SAP's approach to the hyperscalers - AWS, Microsoft, and Google - is top of mind for both SAP's executive board and the tech community. It's also making its way up the business decision maker's agenda. During the SAPPHIRENow media event, Christian Klein, CEO SAP fielded several questions on this point.
The obvious first question asked whether SAP considers its apps position defensible against the hyperscalers. Unsurprisingly,, the answer came back:
Absolutely. And, of course, it's only defensible if we are doing a good enough job. We have to develop and engineer world class apps. When you do that then you have all the rights to win.
Alongside that, Klein was keen to emphasize the requirement to keep close to customers since, in his view, it is the customer who knows best what processes they need but to the specifics he added:
The hyper scalars are our best friends on the cloud infrastructure side because this is not a business where SAP wants to play in the future. They have huge scale, they have infrastructure, which provides our customer the elasticity they need and with that comes a low TCO. Partnering with them is the best decision we could have ever made. Now, everyone needs to be aware of what is the playing ground, and we want to go up the stack, we want to own that as we are very good at that.
SAP's Embrace program sent a message that Microsoft is the preferred infrastructure partner and led to the next obvious question about the relationship with Google and AWS. Referencing the Google relationship and the recently announced SAP/Google Cloud Frankfurt data center, Klein said:
We are in constant dialogues with all of them...We are in talks with AWS on industry cloud as they have a very strong foothold in some of the manufacturing related industries...we give choice so when a customer has a preference they don't get a no from SAP...we are really agnostic on that.
All good so far you might think but that still leaves open the question of how SAP will use its position to ensure its customers remain in lockstep with SAP's strategy when it is not a matter of if but when Microsoft, AWS and Google come forward with competitive solutions.
If you recall, Rob Enslin demurred on my question to him on that topic saying he prefers to think in terms of solutions rather than apps. The difference is subtle but important. AWS has (arguably) the best logistics functionality (and processes) on the planet. So far it's chosen not to share that with others in partnership. Why would they? If you're of the Amazon mindset then you go for markets you can own. For its part Microsoft, while relatively late to the infrastructure party, has compelling and scalable CRM capability for those businesses that are not interested in SAP or Salesforce's offerings.
Returning to Google for a moment, the company put out a release this week that hints at the direction it is taking:
There are more ways we’re innovating on behalf of our joint customers outside the data center. AutoML Vision is an intelligent, AI-powered solution that lets manufacturers automate the visual quality control process. Instead of relying on manual inspections—sometimes conducted under challenging conditions—customers such as AES and Kaeser Kompressoren are leveraging AutoML Vision, which is embedded into manufacturing and business workflows built around SAP, to perform quality controls efficiently and at any production stage.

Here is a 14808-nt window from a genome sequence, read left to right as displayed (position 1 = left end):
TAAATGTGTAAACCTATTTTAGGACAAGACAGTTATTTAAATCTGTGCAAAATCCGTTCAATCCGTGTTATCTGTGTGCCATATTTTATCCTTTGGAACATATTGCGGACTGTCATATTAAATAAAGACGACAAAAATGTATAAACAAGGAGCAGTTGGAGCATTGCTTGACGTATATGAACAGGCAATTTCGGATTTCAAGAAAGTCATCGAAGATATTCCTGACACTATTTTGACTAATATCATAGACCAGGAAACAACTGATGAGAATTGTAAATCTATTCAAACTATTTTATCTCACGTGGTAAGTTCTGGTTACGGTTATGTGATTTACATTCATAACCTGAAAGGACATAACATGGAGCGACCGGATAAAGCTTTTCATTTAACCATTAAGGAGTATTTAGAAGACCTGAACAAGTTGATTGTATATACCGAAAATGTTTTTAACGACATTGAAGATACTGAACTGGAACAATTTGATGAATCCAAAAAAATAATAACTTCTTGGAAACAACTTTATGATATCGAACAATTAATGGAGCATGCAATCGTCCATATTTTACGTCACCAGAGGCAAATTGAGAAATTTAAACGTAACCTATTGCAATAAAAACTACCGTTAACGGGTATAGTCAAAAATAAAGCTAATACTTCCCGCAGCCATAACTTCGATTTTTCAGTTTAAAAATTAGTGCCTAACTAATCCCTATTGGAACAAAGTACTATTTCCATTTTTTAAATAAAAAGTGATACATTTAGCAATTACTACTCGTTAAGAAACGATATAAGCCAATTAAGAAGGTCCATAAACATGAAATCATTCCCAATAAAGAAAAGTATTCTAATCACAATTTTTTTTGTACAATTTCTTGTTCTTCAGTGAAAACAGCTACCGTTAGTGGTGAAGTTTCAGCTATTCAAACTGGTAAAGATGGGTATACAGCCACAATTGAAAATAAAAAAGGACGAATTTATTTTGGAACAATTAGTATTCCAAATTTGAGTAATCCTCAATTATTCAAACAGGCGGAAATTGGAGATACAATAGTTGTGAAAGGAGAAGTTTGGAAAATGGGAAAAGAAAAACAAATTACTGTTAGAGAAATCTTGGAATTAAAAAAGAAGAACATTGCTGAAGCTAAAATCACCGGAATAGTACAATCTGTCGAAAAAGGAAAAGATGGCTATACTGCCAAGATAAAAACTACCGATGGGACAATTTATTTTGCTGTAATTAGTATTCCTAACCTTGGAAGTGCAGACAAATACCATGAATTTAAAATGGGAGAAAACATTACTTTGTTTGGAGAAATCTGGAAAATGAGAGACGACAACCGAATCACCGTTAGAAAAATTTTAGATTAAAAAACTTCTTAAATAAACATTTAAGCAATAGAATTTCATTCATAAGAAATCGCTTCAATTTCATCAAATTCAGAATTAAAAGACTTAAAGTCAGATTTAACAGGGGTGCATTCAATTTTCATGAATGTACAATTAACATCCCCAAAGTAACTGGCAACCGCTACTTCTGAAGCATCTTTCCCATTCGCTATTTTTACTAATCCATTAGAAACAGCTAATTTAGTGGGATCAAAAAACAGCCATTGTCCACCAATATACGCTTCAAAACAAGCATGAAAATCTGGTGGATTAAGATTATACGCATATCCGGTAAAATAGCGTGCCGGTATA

There is more from Google:
Additionally, premium support for your enterprise and mission critical needs is now available, including a pilot program with supplementary support of SAP customers. The program layers Google Cloud premium support on top of the stellar support that SAP provides, and will roll out more broadly in the coming months.
Where does that go? How about this:
When Conrad Electronic, a B2B and B2C technology and electronics goods supplier, realized it could use its vast data set to optimize the company’s processes and offer more products and services with the help of Google Cloud, it decided to keep using its legacy SAP systems but consolidate all data on BigQuery.
In the same release, Google showcased Google Cloud partners that offer specialist skills and applications for SAP customers. These include Actifio, Avantra, Informatica, Qlik, Software AG and NetApp - names that will be familiar with at least some SAP customers.
My understanding in the field is that Google is easy to work alongside and actively helps its partners achieve success. The same cannot be said for SAP partners although you can understand why Google is playing nice at a time when it's trying to win market share.
The hyperscaler discussion will rumble on and rightly so.
Customers need to know they're making the right decision and that cannot be about a race to the compute bottom. It has to be about the package of solutions available.
While I hear SAP talking as the company with the 'right to win' that is not an entitlement and in the hyperscalers, it is up against far more difficult competition than its old nemesis Oracle.
Having said that, Klein's emphasis on the customer relationship is welcome but he knows it is vital for the future and especially the revived focus on industries where SAP has to win in order to remain relevant. After all, ERP in its vanilla form really is a commodity and who pays for that these days?